“Given the significant disruption for students during this period it’s encouraging to see improvement in literacy and numeracy achievement, particularly the steady upward trend in reading and signs of improvement in writing,” Ms Collins said.

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National Religious Education resources available for Catholic educators

New video resources are now available for school leaders and teachers to support the delivery of Religious Education in Catholic schools across Australia.

The series of professional learning videos are designed to encourage discussion among Catholic educators through the unpacking of the Framing Paper on Religious education in Australian Catholic Schools (2018).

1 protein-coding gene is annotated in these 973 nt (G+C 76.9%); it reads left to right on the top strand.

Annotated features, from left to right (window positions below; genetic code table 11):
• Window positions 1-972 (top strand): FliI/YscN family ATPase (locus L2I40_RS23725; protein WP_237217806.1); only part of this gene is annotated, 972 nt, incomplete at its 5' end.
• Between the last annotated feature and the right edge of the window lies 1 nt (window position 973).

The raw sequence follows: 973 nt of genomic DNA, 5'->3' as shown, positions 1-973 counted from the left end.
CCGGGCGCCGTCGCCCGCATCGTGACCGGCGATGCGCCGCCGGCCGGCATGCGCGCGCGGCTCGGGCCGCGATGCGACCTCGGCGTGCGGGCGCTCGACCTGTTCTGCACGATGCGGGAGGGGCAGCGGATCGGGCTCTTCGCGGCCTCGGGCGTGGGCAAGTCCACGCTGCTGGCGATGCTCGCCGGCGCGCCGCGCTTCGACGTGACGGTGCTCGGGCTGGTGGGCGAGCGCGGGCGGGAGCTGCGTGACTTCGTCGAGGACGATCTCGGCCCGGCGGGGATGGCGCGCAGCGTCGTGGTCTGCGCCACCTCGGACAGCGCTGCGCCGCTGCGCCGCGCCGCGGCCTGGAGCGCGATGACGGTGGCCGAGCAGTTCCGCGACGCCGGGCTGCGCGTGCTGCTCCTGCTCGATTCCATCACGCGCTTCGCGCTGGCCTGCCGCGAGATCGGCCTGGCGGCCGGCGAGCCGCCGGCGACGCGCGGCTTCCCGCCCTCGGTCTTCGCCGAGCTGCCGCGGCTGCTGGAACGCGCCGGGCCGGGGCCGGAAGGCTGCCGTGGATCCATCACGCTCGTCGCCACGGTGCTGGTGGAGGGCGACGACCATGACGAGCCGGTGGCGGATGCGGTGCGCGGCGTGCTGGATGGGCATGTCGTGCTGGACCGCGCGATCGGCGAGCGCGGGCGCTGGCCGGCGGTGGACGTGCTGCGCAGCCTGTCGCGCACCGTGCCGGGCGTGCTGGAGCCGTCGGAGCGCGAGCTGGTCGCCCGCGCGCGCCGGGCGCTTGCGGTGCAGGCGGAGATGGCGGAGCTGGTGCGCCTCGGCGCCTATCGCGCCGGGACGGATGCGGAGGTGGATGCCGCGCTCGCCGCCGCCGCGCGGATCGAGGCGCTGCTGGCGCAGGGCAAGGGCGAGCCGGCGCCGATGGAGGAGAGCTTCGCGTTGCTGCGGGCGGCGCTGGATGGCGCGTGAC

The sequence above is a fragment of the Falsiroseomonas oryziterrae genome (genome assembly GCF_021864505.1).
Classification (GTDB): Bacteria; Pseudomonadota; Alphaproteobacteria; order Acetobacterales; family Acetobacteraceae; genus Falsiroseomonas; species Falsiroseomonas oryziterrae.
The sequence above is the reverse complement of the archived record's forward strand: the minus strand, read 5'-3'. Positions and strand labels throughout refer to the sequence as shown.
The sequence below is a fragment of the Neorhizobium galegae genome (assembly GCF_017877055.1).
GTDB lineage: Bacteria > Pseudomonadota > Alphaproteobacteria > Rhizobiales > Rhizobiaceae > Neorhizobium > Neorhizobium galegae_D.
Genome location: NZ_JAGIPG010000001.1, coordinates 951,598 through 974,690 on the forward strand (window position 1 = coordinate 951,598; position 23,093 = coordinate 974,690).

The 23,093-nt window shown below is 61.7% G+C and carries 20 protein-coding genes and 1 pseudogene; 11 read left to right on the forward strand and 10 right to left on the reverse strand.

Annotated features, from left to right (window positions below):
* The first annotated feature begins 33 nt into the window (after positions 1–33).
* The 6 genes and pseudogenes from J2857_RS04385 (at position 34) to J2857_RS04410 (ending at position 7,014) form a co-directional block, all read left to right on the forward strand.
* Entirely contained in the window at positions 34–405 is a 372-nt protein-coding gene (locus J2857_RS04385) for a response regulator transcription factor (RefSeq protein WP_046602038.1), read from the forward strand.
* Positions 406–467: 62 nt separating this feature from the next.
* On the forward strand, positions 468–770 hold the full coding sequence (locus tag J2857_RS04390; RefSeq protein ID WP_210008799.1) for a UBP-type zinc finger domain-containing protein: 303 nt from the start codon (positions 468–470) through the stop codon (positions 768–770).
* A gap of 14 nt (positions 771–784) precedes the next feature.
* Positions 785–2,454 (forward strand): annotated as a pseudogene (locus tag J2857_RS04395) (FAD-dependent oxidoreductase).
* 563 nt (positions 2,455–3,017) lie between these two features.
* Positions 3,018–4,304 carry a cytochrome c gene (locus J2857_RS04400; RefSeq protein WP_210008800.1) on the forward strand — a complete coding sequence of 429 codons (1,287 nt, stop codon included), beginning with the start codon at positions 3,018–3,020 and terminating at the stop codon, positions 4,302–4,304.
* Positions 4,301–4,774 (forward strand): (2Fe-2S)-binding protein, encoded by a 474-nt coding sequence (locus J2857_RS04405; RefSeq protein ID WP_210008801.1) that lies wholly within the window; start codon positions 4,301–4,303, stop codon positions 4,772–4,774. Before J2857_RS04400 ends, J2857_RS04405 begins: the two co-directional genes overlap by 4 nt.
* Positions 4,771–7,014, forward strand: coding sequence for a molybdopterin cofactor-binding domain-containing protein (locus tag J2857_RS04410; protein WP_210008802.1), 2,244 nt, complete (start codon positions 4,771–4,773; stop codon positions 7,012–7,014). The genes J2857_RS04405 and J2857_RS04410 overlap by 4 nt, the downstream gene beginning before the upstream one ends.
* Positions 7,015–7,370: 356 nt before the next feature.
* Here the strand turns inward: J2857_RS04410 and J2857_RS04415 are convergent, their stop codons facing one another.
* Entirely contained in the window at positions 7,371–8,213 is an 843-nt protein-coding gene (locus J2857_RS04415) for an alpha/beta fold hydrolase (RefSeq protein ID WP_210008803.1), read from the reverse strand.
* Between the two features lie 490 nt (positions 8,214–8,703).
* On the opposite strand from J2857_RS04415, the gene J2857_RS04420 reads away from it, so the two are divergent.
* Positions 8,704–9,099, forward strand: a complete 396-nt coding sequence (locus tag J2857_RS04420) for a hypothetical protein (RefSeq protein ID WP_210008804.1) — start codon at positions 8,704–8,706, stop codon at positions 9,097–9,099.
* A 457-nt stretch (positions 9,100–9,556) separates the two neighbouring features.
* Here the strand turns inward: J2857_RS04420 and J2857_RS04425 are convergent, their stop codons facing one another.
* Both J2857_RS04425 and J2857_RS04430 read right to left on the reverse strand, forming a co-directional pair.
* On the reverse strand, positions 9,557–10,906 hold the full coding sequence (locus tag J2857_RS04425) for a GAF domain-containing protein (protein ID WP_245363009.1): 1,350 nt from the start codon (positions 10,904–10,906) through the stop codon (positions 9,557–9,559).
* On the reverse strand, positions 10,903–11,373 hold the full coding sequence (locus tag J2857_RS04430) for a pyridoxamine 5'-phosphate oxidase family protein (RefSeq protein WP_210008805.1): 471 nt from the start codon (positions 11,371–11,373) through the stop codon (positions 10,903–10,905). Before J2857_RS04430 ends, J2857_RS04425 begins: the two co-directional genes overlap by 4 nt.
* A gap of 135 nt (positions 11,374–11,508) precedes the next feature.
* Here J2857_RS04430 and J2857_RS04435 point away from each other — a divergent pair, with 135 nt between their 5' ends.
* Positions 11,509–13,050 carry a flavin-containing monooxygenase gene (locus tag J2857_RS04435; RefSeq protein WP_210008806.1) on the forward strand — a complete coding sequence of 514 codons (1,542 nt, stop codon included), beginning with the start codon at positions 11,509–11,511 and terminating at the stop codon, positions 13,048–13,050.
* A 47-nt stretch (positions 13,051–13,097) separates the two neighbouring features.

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Role of parents and families highlighted during the bicentenary of Catholic education in Australia

Catholic schools across Australia will celebrate Family Week from 8 – 14 August, to recognise the significant contribution parents, carers and families have made to the foundation, growth and continuity of Catholic schools in Australia over 200 years.Catholic schools across Australia will celebrate Family Week from 8 – 14 August, to recognise the significant contribution parents, carers and families have made to the foundation, growth and continuity of Catholic schools in Australia over 200 years.

Family Week coincides with the Feast Day of Australia’s First Saint, Mary MacKillop, who was a passionate educator and advocate for children and families, particularly those from disadvantaged backgrounds.